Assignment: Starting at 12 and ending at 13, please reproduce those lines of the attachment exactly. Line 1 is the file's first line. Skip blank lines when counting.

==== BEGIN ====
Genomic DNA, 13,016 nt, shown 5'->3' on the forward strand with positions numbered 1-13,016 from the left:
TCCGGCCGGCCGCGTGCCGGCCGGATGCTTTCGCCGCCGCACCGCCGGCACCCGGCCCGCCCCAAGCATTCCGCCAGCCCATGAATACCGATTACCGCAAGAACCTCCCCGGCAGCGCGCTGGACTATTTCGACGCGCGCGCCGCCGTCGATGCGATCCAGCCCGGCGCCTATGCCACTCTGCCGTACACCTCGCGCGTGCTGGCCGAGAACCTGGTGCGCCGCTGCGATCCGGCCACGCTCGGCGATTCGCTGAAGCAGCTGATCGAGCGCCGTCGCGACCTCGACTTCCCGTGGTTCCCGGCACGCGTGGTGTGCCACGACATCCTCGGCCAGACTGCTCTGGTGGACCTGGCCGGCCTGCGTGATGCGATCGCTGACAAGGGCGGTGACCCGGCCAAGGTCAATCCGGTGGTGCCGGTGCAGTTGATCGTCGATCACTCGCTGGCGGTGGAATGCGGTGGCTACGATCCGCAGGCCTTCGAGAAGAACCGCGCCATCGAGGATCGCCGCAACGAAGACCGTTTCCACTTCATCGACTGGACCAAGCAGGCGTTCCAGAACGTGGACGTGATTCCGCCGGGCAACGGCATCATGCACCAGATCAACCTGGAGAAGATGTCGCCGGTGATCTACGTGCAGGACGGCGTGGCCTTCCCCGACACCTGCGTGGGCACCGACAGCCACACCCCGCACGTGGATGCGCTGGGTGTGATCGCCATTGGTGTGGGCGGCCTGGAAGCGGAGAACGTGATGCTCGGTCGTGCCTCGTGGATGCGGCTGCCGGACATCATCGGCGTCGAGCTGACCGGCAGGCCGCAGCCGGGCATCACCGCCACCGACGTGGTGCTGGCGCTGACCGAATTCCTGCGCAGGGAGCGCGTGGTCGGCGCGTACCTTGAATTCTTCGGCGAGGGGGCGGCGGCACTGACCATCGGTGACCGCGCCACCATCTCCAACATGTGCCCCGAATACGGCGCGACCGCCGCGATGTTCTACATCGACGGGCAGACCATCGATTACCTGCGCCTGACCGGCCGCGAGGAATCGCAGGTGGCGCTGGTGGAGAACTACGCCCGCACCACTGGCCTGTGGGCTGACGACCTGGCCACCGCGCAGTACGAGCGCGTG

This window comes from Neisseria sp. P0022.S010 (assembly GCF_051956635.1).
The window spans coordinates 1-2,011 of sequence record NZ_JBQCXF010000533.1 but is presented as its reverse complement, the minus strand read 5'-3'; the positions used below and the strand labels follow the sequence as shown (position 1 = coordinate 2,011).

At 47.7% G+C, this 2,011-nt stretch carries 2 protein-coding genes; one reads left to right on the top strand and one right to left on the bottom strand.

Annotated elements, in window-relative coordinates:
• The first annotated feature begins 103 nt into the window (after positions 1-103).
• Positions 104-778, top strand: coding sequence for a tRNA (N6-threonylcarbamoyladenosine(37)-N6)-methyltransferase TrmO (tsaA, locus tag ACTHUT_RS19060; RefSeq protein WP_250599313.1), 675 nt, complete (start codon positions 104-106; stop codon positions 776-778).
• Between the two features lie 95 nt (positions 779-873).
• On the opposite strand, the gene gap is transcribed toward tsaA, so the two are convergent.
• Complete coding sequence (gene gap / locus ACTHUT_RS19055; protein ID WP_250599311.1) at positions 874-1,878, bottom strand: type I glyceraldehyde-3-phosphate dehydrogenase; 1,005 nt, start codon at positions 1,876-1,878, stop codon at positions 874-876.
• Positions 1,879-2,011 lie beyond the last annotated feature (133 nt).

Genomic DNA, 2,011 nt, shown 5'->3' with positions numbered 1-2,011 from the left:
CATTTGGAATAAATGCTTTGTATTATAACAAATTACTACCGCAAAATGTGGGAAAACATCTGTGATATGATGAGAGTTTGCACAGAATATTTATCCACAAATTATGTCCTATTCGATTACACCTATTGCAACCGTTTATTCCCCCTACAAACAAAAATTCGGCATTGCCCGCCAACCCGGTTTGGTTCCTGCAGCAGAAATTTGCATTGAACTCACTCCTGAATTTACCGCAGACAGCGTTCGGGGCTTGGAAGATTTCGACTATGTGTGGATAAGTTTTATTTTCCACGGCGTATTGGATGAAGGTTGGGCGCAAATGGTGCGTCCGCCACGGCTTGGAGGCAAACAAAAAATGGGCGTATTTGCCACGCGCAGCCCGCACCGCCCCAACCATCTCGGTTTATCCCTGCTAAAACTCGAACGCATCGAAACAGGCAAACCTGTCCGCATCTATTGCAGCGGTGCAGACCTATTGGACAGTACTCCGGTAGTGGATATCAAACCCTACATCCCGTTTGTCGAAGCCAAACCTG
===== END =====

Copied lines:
• Positions 1,879-2,011 lie beyond the last annotated feature (133 nt).

Genomic DNA, 2,011 nt, shown 5'->3' with positions numbered 1-2,011 from the left: